We welcome you to Niyogi Books’ blog site, Ink & Papyrus. Niyogi Books is renowned for its high quality texts about South Asia. The topics include art, architecture, heritage, culture, and history, as well as fiction and translations. The content we have on Ink & Papyrus should be conform to the values and the vision of the publishing house.
We are looking for well-researched articles in the following domains:
focuses on the visual and performing arts from or influencing the Indian subcontinent. In this segment, every aspect of the arts can be explored, from the creative process to the reception of the final outcome. The “glocalisation” of the arts could also be explored.
focuses on the study of our heritage, culture and traditions. It covers a broad range of topics, including but not limited to architecture, food, and cities.
includes the study of South Asian languages and on translations.
concerns education about social issues, including but not limited to the preservation of heritage, languages, and cultures. However, we are currently not considering articles on environmental issues, as this topic does not conform to the overall outlook of the blog.
includes writing about places with historical, artistic or economic implications or significance.
can be submitted as well. While there is no widely accepted definition of the length of a flash fiction, please keep your story between 350 and 700 words. There is no limit on the genre.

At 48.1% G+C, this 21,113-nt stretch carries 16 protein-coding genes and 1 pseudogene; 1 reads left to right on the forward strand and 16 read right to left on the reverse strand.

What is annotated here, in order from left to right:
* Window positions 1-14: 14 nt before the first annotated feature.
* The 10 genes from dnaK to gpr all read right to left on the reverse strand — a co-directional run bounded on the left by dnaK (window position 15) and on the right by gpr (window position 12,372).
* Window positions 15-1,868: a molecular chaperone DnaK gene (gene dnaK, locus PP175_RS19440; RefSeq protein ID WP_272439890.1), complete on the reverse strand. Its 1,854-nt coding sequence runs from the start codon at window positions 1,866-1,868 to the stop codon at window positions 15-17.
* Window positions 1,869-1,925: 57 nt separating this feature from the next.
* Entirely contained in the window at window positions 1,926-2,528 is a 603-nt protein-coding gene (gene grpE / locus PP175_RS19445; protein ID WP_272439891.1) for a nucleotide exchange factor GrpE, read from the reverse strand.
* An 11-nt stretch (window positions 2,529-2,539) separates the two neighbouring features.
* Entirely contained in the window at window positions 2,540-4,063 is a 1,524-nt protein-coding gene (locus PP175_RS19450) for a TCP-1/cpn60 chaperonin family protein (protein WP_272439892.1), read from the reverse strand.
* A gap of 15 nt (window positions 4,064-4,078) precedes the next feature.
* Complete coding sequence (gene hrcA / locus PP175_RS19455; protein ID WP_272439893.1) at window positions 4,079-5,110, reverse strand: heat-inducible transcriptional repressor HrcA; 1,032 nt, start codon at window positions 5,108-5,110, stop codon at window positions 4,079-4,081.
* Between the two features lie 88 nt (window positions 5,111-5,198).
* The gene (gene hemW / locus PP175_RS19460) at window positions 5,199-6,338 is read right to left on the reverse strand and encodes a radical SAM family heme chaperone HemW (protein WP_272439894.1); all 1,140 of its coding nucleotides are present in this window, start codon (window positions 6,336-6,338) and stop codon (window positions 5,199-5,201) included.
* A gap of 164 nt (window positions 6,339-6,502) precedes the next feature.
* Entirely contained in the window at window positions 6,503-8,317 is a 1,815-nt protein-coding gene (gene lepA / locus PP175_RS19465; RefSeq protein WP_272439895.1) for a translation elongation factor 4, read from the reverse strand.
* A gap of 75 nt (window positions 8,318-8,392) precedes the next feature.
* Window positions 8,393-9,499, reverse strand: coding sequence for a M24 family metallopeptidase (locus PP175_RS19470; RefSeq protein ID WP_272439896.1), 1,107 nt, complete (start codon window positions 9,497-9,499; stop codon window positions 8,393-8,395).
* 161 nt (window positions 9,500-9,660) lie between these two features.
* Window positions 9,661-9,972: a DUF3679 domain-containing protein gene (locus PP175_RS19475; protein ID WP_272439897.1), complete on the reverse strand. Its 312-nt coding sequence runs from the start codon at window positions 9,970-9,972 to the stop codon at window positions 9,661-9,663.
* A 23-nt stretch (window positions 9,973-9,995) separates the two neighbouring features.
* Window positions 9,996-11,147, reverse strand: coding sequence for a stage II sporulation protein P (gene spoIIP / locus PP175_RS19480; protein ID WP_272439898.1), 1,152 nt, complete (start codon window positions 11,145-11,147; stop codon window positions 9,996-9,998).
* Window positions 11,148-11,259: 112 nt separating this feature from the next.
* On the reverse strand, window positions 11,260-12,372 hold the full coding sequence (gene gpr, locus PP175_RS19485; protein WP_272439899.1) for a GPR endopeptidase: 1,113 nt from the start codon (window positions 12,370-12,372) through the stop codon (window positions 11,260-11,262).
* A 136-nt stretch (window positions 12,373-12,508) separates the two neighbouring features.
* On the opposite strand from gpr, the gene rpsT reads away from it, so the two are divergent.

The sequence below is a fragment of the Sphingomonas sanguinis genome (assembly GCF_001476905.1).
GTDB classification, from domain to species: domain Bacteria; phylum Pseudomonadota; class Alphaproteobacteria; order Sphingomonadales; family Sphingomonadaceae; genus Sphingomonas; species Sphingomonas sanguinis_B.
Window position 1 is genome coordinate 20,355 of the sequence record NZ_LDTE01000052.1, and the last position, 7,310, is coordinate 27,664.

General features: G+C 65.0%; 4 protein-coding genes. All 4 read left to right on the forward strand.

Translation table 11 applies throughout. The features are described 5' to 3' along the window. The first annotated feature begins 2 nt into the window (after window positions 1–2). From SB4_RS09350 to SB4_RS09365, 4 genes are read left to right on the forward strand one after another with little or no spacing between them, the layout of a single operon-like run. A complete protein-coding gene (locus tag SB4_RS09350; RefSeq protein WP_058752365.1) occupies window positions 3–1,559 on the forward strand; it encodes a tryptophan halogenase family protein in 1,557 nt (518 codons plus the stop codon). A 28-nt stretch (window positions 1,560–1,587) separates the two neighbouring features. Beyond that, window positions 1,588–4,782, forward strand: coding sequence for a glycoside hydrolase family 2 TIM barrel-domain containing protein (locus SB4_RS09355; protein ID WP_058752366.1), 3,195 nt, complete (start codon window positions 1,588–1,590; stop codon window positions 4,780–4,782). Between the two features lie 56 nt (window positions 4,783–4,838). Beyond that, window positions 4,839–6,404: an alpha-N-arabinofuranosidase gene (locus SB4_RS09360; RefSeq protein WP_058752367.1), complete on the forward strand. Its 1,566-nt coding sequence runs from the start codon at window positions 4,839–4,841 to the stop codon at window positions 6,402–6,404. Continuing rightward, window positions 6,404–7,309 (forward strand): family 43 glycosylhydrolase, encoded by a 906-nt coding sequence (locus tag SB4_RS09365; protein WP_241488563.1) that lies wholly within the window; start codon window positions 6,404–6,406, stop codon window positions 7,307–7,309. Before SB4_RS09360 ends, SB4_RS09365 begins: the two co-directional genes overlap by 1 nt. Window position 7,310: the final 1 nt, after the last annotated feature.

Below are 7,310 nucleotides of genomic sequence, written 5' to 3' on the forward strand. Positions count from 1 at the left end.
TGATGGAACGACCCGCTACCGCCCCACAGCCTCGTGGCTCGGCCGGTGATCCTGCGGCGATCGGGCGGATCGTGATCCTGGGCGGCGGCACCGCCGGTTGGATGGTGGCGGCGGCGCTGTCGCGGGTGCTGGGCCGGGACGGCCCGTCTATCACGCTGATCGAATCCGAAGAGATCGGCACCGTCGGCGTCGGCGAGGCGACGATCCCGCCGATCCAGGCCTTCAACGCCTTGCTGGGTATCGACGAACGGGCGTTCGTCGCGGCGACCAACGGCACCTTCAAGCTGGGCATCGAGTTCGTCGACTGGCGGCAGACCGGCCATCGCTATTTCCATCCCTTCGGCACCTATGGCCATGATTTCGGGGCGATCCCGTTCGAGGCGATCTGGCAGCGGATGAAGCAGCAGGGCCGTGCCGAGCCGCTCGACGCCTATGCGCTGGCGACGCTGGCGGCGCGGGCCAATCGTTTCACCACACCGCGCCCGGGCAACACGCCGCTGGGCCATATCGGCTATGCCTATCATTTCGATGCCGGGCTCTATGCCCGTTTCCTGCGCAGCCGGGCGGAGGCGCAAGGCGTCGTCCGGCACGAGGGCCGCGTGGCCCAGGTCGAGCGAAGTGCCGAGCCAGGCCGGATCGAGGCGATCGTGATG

We expect our contributors to offer unique perspectives and, ideally, add a personal touch to them.
The guidelines are as below:
Articles should be within the range of 500–800 words. Editors hold the right to delete excess words, as per their judgement.
All facts, ideas, figures and statements taken from other sources MUST be referenced. Internet sources must be considered academically valid. Wikipedia does NOT count as a valid source. However, JSTOR and similar websites do.
Articles should be well-balanced and thoroughly researched. They should contain a good mix of facts, analyses, ideas, and criticisms.
The content provided must be original. Plagiarism will not be tolerated. The OED defines plagiarism as ‘the practice of taking someone else’s work or ideas and passing them off as one’s own’. It includes:
A) Copying an article you did not write yourself.
B) Not citing an idea, fact, or statistic that you did not discover or come up with.
C) Altering some words from an article, book, or other source, and claiming to have written it.
D) Copying paragraphs from different sources and arranging them into an article without citing them.